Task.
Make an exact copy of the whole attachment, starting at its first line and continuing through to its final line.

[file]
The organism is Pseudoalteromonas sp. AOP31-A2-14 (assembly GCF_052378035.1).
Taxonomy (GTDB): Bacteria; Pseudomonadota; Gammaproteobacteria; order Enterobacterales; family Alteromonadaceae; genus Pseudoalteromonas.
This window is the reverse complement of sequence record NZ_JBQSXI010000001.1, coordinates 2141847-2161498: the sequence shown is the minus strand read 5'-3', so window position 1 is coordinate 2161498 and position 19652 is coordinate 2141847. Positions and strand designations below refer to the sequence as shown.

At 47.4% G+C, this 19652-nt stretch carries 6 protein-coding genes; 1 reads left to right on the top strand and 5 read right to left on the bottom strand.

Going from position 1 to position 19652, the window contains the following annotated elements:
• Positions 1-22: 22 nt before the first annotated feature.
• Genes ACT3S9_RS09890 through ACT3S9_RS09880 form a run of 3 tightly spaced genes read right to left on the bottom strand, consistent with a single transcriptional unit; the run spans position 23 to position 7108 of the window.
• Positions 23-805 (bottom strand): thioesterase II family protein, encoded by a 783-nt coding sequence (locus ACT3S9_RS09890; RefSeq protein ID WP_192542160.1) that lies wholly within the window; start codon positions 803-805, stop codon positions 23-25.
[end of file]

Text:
The organism is Pseudoalteromonas sp. AOP31-A2-14 (assembly GCF_052378035.1).
Taxonomy (GTDB): Bacteria; Pseudomonadota; Gammaproteobacteria; order Enterobacterales; family Alteromonadaceae; genus Pseudoalteromonas.
This window is the reverse complement of sequence record NZ_JBQSXI010000001.1, coordinates 2141847-2161498: the sequence shown is the minus strand read 5'-3', so window position 1 is coordinate 2161498 and position 19652 is coordinate 2141847. Positions and strand designations below refer to the sequence as shown.

At 47.4% G+C, this 19652-nt stretch carries 6 protein-coding genes; 1 reads left to right on the top strand and 5 read right to left on the bottom strand.

Going from position 1 to position 19652, the window contains the following annotated elements:
• Positions 1-22: 22 nt before the first annotated feature.
• Genes ACT3S9_RS09890 through ACT3S9_RS09880 form a run of 3 tightly spaced genes read right to left on the bottom strand, consistent with a single transcriptional unit; the run spans position 23 to position 7108 of the window.
• Positions 23-805 (bottom strand): thioesterase II family protein, encoded by a 783-nt coding sequence (locus ACT3S9_RS09890; RefSeq protein ID WP_192542160.1) that lies wholly within the window; start codon positions 803-805, stop codon positions 23-25.